Note: N560 Killed by Indians [Delaware, Shawnee, and Cherokee Indians] crossing Clinch Mountain in Virginia, during first attempt to reach Kentucky. Death of James Boone After spending some four years hunting and exploring in Kentucky, with much of the exploration conducted on behalf of Judge Richard Henderson, Daniel Boone led a settlement party from Virginia and North Carolina toward the Cumberland Gap. At Wallen's Ridge Indians attacked an isolated group of settlers, killing five, including Boone's son James. In despair, the entire party turned back toward the east again.
. . . . While visiting relatives in the tri-state area of Kentucky, Tennessee, and Virginia this past week, I came across the following road marker and grave site. The historical marker is located off highway 58E, RR Exit 684, Lee County, Virginia. The marker reads as follows: "This marks the burial place of a party of white settlers who were surprised in camp and slain by Indians at day break on October 10, 1773. Those killed were James Boone, son of Daniel Boone, Henry Russell, son of Captain William Russell, Robert and Richard Mendenhale . . . brothers . . . and another unnamed white man. Two [members of the party] escaped. Isaac Crabtree, a white man, and Adam, a Negro, slave of Russell. Boone and Russell buried their sons and the others at the scene of the tragedy and gave up temporarily the first effort to settle Kentucky." Erected July 10, 1951 by M. Wheeler Kisterson, a native of Lee County, Virginia....age 59, and a descendant of Mary Russell.
Note 2: James Boone First Child of Daniel & Rebecca (Bryan) Boone Daniel's and Rebecca's firstborn child was James Boone. James was born 3 May 1757. He was killed by a group of Shawnee Indians near Wallen's Creek in the Powell Valley while crossing the Clinch Mountains in Virginia on 10 October 1773. Daniel Boone was leading a party of settlers, including his own family, into Kentucky. They were scheduled to meet up with another group of settlers, the Captain William Russell party, at a specified location. Daniel decided they needed more supplies so he sent James back to meet the Russell party, verify their location, and collect more supplies. Two Mendenhall boys went with him. James made it back to Captain Russell and planned to ride along with them to meet with his family and the rest of their group. But it appears that Captain Russell sent James and his group along with his own son, Henry Russell, on ahead to tell Boone that they were coming. Somehow the boys must have gotten lost because they ended up camping for the night on Wallen's Ridge in Va. As it turned out, they were only about 3 miles from where the Boone party was camped. During the night they were attacked by a Shawnee group which was led by 'Big Jim,' an Indian familiar to Daniel Boone and to his children, his having visited at their home in N. Carolina. James and the others were horribly tortured and later killed, all except for one young black slave who hid in a canebrake at the edge of a nearby creek, and a boy by the name of Isaac Crabtree who had joined them on the trail. When word arrived at Boone's camp that his beloved son and his companions had been murdered, Daniel packed to go to the site of the massacre and to attempt to track the persons who had performed the awful deed. He tracked them for some distance but they escaped him. Before Daniel left the camp, Rebecca gave him two of her handmade linen sheets to wrap the two boys in for burial. The boys were buried in the same grave on the area of Powell's Valley where they were slain. In 1774 Daniel made another trip to the burial site and found signs that animals had tried to disturb the grave. He dug down, removed the bodies from the grave and dug the grave deeper. Afterwards he wrapped them again in his own woolen blanket and reburied them, piling the grave high with rocks for more protection from the wild animals. It is reported that Daniel said this was one of the most dismal, lonely times of his entire life. A modest monument now stands in memory of James and the others who were murdered. The spot has been identified through historical research to be near the town of present-day Stickleyville, Va. James was 16 years, 5 months, and 7 days old at the time of his death.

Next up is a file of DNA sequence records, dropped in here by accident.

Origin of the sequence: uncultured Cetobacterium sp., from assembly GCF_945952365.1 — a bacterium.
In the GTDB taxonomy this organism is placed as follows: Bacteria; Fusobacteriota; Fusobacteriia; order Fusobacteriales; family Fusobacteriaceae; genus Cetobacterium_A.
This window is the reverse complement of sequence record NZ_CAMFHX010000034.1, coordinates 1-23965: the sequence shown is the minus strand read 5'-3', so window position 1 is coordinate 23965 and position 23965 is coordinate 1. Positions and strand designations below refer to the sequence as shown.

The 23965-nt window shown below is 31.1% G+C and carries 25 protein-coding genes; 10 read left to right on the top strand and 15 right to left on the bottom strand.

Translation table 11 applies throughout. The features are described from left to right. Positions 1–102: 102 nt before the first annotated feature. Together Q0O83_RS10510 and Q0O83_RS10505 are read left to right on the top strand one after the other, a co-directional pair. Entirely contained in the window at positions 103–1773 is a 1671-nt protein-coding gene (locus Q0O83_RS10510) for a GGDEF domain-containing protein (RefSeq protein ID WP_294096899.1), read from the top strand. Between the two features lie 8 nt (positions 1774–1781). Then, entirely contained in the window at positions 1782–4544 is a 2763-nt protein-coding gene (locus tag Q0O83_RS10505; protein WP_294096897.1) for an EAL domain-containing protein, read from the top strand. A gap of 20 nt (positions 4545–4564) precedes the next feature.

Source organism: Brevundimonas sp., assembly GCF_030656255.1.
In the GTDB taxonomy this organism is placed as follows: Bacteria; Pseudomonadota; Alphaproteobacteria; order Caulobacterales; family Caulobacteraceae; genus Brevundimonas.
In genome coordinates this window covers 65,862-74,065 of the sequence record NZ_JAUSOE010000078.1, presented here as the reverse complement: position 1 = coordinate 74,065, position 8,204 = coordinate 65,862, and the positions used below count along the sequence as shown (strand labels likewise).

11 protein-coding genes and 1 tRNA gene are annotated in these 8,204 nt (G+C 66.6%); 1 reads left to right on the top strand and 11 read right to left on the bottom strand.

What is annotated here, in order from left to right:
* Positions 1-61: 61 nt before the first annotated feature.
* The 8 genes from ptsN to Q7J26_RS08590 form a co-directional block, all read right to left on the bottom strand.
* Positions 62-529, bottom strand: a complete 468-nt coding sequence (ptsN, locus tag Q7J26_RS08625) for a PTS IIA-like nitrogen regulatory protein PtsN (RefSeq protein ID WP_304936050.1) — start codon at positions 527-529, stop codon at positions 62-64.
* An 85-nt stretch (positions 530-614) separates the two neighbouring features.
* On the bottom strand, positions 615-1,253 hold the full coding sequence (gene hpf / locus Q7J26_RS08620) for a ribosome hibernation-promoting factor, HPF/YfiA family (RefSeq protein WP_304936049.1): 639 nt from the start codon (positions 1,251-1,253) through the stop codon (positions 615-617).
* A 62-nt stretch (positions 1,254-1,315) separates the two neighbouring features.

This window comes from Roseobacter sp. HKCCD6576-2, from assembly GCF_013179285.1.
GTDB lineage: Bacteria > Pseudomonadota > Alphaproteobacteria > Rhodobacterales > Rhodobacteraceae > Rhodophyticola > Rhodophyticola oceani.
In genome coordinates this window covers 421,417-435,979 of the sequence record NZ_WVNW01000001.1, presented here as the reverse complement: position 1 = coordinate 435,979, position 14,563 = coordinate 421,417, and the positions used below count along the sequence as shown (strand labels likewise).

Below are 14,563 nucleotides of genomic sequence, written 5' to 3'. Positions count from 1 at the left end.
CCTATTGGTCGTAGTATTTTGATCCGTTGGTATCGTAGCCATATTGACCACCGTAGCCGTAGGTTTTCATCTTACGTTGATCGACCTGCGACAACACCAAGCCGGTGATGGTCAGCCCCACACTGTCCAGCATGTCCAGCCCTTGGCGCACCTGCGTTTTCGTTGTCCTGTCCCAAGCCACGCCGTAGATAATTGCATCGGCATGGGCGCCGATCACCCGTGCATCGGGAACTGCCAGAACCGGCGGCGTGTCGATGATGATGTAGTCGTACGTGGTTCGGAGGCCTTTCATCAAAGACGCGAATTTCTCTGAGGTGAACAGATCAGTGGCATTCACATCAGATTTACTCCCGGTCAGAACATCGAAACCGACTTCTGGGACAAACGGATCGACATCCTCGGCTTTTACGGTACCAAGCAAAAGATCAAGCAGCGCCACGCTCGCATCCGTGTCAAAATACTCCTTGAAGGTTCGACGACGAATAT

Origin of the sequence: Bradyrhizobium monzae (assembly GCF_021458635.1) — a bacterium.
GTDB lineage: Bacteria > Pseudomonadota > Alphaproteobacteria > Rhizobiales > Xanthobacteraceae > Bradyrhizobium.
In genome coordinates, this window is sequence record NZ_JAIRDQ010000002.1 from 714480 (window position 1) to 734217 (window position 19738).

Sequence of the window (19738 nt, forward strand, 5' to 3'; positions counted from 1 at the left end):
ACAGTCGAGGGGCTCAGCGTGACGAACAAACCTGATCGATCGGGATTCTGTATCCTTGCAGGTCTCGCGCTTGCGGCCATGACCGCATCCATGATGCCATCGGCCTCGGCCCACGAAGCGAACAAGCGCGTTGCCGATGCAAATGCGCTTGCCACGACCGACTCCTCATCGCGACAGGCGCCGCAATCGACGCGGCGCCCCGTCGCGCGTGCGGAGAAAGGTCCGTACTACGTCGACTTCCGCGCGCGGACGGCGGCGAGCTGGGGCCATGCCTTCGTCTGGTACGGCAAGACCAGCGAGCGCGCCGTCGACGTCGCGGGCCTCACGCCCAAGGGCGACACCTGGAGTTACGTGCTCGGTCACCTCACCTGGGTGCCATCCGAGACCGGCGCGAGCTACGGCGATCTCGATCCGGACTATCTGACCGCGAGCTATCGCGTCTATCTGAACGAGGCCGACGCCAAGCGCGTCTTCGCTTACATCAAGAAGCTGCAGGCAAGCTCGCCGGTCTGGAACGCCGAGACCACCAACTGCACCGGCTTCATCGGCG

Note: Killed by Indians crossing Clinch Mt. in VA, during first attempt to reach Kentucky (near Cumberland Gap)
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